In a previous post, I wrote about participating in an underway crew transfer. (That post can be found here: https://sailingauklet.com/2013/09/16/cradle-cove/ ) I had concerns about this maneuver at the time, and have since been looking into the subject.
Crew transfer while vessels are underway is not well covered, in either print seamanship resources or in materials that are easily found on the Internet. Most discussions on the Internet focus on transfers between large ships and smaller vessels. A few more specific references have turned up so far: the US Coast Guard Boat Crew Seamanship Manual; a caption underneath a photo in The Annapolis Book of Seamanship by John Rousmaniere; a manual for water taxi passenger transfer published by the Australian government; and various discussions of coming alongside for the purpose of rafting at anchor, which are found in some books and on the Internet (details and links are included farther down). As well, there are a number of Internet materials regarding crew transfer between small boats and large ships, and a fascinating manual and video of crew transfer between ships by way of a “highline.”
The preferred method of crew transfer between vessels underway is by use of a smaller dinghy between the larger vessels, if conditions allow. This avoids the problems of larger boats being thrown against one another by waves, with potential for damage to the boats and for injuries involving crushing of persons or limbs between the boats. It is my belief, though I have nothing specific to base this on, that these potential hazards of direct crew transfer may very well be the reason why the topic of coming alongside while underway, for the purpose of crew transfer, is so little discussed.
In spite of these issues, there can be situations where this maneuver is considered, or undertaken, whether because of dire need, or because people think that it is convenient. This author was involved in the latter, without a tremendous amount of forethought. Though the maneuver went just fine, it sure did inspire a lot of thought afterwards!
In hindsight, I think that this kind of maneuver is much more appropriate between smaller boats, such as daysailers, sailing dinghies and other lightweight craft, and that the hazards increase substantially as the two vessels together increase in size and displacement. This goes back to the preference for crew transfer between more substantial vessels being done via a smaller dinghy, to avoid the problems of two larger boats being thrown together by waves. Regardless, direct crew transfer between more substantial vessels has felt worth understanding more fully, because the possibility can arise.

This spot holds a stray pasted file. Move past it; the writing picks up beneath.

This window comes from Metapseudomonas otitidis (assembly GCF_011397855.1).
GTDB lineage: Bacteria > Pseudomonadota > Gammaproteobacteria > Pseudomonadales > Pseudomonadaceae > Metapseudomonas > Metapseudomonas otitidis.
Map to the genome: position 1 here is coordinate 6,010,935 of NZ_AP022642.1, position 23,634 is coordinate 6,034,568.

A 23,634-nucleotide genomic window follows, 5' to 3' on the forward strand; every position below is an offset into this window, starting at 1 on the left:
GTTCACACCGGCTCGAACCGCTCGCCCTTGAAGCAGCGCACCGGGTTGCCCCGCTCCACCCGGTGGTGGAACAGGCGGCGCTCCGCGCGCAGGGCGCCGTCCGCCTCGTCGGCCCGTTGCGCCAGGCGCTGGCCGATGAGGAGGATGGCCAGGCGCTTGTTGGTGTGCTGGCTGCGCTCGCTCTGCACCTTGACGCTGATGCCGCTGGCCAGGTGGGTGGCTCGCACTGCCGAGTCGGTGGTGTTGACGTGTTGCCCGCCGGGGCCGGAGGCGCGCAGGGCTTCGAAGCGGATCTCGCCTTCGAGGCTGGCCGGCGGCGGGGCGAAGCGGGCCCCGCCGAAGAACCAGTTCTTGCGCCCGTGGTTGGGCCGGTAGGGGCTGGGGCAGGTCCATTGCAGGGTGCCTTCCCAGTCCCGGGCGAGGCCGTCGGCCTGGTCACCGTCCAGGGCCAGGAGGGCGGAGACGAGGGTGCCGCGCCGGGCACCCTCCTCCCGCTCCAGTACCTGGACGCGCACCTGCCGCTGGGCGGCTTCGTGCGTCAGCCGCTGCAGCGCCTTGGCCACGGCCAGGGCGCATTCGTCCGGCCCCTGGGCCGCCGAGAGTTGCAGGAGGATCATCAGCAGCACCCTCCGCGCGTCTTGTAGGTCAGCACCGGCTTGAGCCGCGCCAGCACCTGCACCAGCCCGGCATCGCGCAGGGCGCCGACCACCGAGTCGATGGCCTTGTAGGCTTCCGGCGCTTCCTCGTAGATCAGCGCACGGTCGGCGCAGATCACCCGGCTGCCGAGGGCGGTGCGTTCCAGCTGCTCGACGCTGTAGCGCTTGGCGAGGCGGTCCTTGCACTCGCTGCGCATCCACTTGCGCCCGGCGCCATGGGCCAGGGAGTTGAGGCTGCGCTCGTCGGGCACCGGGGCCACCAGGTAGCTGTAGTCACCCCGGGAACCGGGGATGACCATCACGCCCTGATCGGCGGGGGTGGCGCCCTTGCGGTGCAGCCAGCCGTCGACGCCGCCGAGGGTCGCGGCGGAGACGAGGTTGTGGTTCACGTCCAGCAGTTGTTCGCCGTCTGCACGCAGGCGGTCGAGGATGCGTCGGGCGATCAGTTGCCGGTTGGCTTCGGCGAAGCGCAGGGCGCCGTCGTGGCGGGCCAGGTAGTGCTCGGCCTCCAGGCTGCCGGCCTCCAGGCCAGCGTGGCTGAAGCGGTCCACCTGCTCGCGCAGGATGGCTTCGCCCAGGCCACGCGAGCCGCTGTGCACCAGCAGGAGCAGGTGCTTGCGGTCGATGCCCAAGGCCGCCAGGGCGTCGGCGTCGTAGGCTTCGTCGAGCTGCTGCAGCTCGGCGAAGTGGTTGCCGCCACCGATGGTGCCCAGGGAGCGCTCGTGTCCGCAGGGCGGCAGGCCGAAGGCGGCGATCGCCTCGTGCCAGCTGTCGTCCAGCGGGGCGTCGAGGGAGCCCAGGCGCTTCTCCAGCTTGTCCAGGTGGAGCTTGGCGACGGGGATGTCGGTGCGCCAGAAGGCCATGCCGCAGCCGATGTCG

Following is what I have learned, so far, from a good bit of reading and Internet search, and a moderate amount of discussion with a variety of experienced sailors. What is yet to be done is more discussion with those who are professionals in the field of boating and boating safety, some of whom routinely come alongside other vessels underway for various purposes. These include people engaged in commercial fishing, harbormasters, and those who provide small craft marine towing, and individuals working in the Coast Guard and various boating safety organizations. I’m going to keep working on those discussions, and will update this post with any information that I find. In the meantime, following is a list of considerations and procedures, assembled from a number of sources, each of which are referenced with initials in parentheses and included in full further below.
Crew Transfer Underway: Considerations and Procedure Notes – this is NOT an authoritative manual – see below (SL)
– Evaluate conditions, vessels, and personnel skills and physical abilities; determine whether maneuver is both possible and prudent in this situation; if planning to go ahead, double check conditions immediately before beginning procedure – it’s possible for conditions to change between the time of making the initial plan and the time when the maneuver is to be carried out. If conditions are no longer favorable, change the plan! (WC, AU, SL)
– discuss both the overall plan and specific procedures; confirm agreement regarding procedures between captains; verify that crew understands procedures (AU, CG)
– all participants should be wearing PFDs; crew who are transferring between boats, and crew providing transfer assistance on both boats, MUST wear PFDs. (AU) (CG – Coast Guard personnel on deck and underway wear PFDs at all times – it’s not a bad idea!)
– choose location away from traffic and hazards, with consideration for what will happen if there are complications that require more time than expected for the transfer to occur (AU, CG, SL)
– it is preferable if one of the boats (preferably the larger boat) is anchored (CF, SL)
– if anchoring is not possible, or is not desirable, evaluate waves/seas
– unless there is perfectly flat calm, both boats should be making way when the transfer occurs. This is because if hove-to, boats are likely to be severely bashed against each other by waves, resulting in damage and possible injury. Sailboats are more stable when under sail, and this is desirable if possible without rigging entanglement. (CG) If mismatched in size, smaller boat may sustain damage, particularly if transfer is carried out while not making way. (CF) Coming alongside while making way steadies both vessels, reducing potential for damage. (CG)
– Both boats should proceed at slowest speed that ensures steering for both boats. (AU, CG)
– if there is a substantial size difference, and both boats are maneuverable, smaller boat approaches larger boat (larger boat is more stable, and can more effectively hold steady course and speed through waves) (SL)
– approach is made to leeward of boat that is holding its course and speed. (See CG reference for exceptions, including when approaching boat is larger, and can create a lee for vessel holding its course and speed) (ABS, CG)